Following my epic article on the Dark Night of the Soul, I wanted to go into a little more detail on the symptoms of the Dark Night and strategies for surviving it. I was going to include this information at the end of the previous article but it was already too long.
A Dark Night of the Soul always arrives uninvited, yet it could be the best thing to ever happen. It’s a sacred initiation into the underbelly of the soul that will make you feel cursed and blessed at the same time. Dark Nights of the Soul are all the rage these days. Our civilisation is self-destructing and we seem powerless to stop it. Some say we have brought ourselves to this dangerous precipice through our collective blindness, arrogance and selfishness, and that may be true. But we may also be on the brink of a breakthrough.
Twilight falls, the moon rises, and hidden in the darkness, a dog howls. You have crossed the threshold to the underworld, the realm of Hecate. It takes a while for your eyes to adjust to the gloom and you find yourself in a fearful place. The dead, the lost and forgotten, the compulsive, secret fantasies, and transgressive irrational desires. How could you have ended up here?
Hecate reveals your shadow. She shows you who you really are, when you’re not pretending to be civilised and rational and normal. She is at home here in the darkness, and wants you to feel the same way. Hecate watches over the darkest nights of your soul and teaches you to see through your fears. With her help, you can deepen, grow in wisdom and become less rational and naïve. You can become whole.
Mindfulness is everywhere these days. With the number of books and apps and courses available you would think we had become a nation of bodhisattvas overnight. The positive effects of mindfulness are widely known and aggressively advertised, but the practice doesn’t work the same way for everyone, and it can actually make you feel worse. However, you wouldn’t know this looking at the literature and studies that have been done. If you start to meditate thinking that only good things will happen, you might be in for a shock.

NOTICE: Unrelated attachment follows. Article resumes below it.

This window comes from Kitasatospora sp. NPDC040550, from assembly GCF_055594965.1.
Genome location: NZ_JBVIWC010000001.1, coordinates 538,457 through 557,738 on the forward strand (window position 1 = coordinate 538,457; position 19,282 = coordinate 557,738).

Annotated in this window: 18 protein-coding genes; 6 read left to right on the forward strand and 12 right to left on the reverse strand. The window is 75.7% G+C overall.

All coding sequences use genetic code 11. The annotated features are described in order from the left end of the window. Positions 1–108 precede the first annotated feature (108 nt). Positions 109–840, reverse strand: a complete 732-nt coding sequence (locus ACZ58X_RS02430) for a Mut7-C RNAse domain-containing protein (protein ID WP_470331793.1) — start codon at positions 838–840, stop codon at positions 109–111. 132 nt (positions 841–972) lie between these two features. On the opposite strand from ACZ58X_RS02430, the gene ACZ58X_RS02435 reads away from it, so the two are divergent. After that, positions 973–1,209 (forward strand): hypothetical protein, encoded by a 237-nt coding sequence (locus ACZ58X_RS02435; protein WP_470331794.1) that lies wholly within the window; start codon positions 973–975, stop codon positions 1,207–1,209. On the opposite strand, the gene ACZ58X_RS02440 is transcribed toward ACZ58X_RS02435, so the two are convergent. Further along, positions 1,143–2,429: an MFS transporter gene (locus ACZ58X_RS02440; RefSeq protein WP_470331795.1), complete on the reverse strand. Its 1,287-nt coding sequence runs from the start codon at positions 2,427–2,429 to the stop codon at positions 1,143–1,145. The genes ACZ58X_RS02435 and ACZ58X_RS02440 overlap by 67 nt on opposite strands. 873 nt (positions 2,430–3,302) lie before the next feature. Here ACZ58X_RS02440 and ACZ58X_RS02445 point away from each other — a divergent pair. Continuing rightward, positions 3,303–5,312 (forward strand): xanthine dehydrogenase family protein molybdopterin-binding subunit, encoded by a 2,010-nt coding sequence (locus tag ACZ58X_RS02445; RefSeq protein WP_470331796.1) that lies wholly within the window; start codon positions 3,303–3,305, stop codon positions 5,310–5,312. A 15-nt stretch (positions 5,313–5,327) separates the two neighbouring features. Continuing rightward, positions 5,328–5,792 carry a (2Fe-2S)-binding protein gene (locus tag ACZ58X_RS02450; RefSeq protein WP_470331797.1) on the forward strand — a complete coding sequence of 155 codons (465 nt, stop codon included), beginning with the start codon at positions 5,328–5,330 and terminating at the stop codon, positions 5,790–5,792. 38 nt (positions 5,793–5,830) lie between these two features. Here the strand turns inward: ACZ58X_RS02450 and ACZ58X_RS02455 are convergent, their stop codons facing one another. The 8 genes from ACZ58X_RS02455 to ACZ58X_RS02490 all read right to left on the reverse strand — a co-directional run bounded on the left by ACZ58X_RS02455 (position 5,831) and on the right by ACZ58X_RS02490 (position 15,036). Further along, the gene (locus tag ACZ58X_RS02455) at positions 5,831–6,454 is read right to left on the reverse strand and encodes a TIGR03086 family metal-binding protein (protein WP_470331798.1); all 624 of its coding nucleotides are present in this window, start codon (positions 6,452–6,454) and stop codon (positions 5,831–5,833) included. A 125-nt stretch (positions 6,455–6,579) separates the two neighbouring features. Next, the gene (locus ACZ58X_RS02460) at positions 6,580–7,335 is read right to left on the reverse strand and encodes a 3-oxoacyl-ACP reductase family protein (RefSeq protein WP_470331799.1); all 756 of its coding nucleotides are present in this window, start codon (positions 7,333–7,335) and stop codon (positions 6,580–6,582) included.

“Mindfulness is the skill of thinking you are doing something when you are doing nothing. One of the good things about mindfulness is that you get to do a lot of sitting down. Sitting down is good for the mind because so much positive energy is stored in the lap.” – The Ladybird Book of Mindfulness
I recently attended a Writing for Wellbeing workshop which was designed to promote “mindfulness and calm.” We did various writing exercises and a little guided visualisation, and were told: “Whatever you write is right for you – when done mindfully.” Well, maybe I was having a bad day, but I didn’t feel calm or mindful.
Earlier this week we looked at the process of feeding your demons, which is a way to make friends with your shadow. In this post we’ll dig deeper into the various types of demon you might find skulking in the darkness of your worst fears. But first, what is a demon?
Recently I realised that I’d spent my whole life fighting against the darkness. But my demons won’t die, no matter how many times I bash them over the head. It’s exhausting. So I was open to trying anything that might help when I came across the practice of Feeding Your Demons in the book of that name by Tsultrim Allione.